We must mold our perspective based upon our objective, unbiased understanding of the Torah’s instructions, rather than insisting upon our own predisposed value judgments. (This concept brings to mind one of the lessons learned from Moshe personally taking on the responsibility of digging up Yosef’s bones in Parshat B’shalach as Bnei Yisrael left Egypt – a seemingly menial, lowly task, which Moshe proudly embraced and regarded as a tremendous privilege.
- (b) Even though no other human would see the Kohen, so there was no issue of chilul Hashem, the Kohen still had to wear dignified attire because he was serving Hashem. Service of Hashem of any kind requires a respectful manner of dress, which helps keep us in the proper mindset. How much more applicable when we are representing and serving Hashem, and others can see us…
4. Rav Meir Goldvicht suggests that removing ashes symbolizes the primary prerequisite to hashra’as Ha’Shechina – the resting of the divine presence among Bnei Yisrael, which is one of, if not the, most important function of the Mishkan. Practically speaking, removing ashes cleared space on the surface of the Mizbeach. Symbolically, in order for Hashem’s presence to reside among the Jewish people, we must clear and create space for the Shechina. Rav Goldvicht illustrates this point by drawing a fascinating analogy to human relationships, particularly marriage. Marriage means bringing somebody else into one’s life, which necessarily means making space for somebody else, and lowering one’s self-serving demands so that one can share his/her life with another person.
It is no coincidence that Chazal say that the Shechina resides in the home of a harmonious marriage. If the husband and wife have mastered the art of “making space,” of taking less for themselves, so that they can give more to the other, then they can also experience lives filled with and imbued with Hashem’s presence. Hashem ‘cannot’ enter our lives if we do not make space for Him – (speaking to myself alone) a timely lesson in this age of constant media bombardment and potential for distraction. If we don’t make time or carve out room for Hashem and His expectations (kovea itim la’torah, for example), then we can’t expect to feel a closeness with Him.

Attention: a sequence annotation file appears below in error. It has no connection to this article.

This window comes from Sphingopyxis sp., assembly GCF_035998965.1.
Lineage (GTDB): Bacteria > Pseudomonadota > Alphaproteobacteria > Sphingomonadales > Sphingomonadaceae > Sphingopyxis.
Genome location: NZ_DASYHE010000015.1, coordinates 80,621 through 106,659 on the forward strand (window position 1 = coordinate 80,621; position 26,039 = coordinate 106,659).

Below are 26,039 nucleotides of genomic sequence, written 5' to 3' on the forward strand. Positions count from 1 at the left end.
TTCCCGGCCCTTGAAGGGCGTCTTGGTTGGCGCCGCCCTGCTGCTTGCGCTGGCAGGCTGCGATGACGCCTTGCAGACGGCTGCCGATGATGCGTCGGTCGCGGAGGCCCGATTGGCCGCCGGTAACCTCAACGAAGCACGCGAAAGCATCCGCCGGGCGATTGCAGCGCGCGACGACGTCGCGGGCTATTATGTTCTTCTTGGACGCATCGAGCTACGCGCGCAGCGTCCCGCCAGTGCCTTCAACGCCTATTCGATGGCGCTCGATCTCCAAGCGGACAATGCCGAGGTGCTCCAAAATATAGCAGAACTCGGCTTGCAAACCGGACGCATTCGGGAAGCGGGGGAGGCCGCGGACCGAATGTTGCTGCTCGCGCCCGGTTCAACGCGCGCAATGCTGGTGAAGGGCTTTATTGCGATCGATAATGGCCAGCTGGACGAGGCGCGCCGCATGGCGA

This is the meaning of the statement in Gemara Sanhedrin 7a: “When the love between my wife and I was strong, we were able to sleep on the blade of a sword.” In other words, neither of us took up space; each one giving space to the other… “but when our love was not strong, there was not enough room for us to lie together even in a bed of 60 amot.” The less territorial a person acts, the more influence he can have. The more space a person tries to take at the expense of his fellow, the smaller his influence.
Rav Goldvicht further suggests that this theme may underlie the famous Mishna in Pirkei Avos 5:5, that during the times of the Beis Hamikdash, “omdim tzefufim u’mishtachavim revachim” – the people in the Temple courtyard would “stand crowded but bow comfortably.” The plain meaning is that despite the crowded conditions in the Temple courtyard when the entire nation visited the Mikdash, when it came time to bow, everyone miraculously had plenty of room to comfortably bow on theground. Taking it one step further, Rav Goldvicht suggests, this miracle alludes to the theme of “making space.” When people crowd in the Temple, and they are prepared to confine themselves to a limited space in consideration of others, then “mishtachavim revachim” – everyone is able to serve Hashem properly. The more adept we become at insisting on less for ourselves, being mevateil our kavod, and offer more to others, the more meaningfully we can bring the Shechina into our lives.
5. Finally, I would like to suggest that the concept of clearing away remnants of korbanot/service to Hashem, is a lesson in derech eretz regarding religious worship. We are absolutely supposed to immerse ourselves in avodas Hashem, but that is no excuse to behave in such a manner that would inappropriately infringe on others. We shouldn’t be ashamed of our religious practice, but we also shouldn’t ignore basic etiquette that should be afforded to others. We need to strike a balance; to act as Torah-observant Jews, while also being me’urav im habriyot. The Kohen performed the Avodah, and the Kohen had to clean up the remnants from it; not someone else. Not a Levi or a Yisrael. The Kohen.As we practice our Judaism, it is our responsibility to do so in an orderly and appropriate fashion, thereby creating a Kiddush Hashem, and hopefully performing the given mitzvah in the fullest and most shaleim way possible.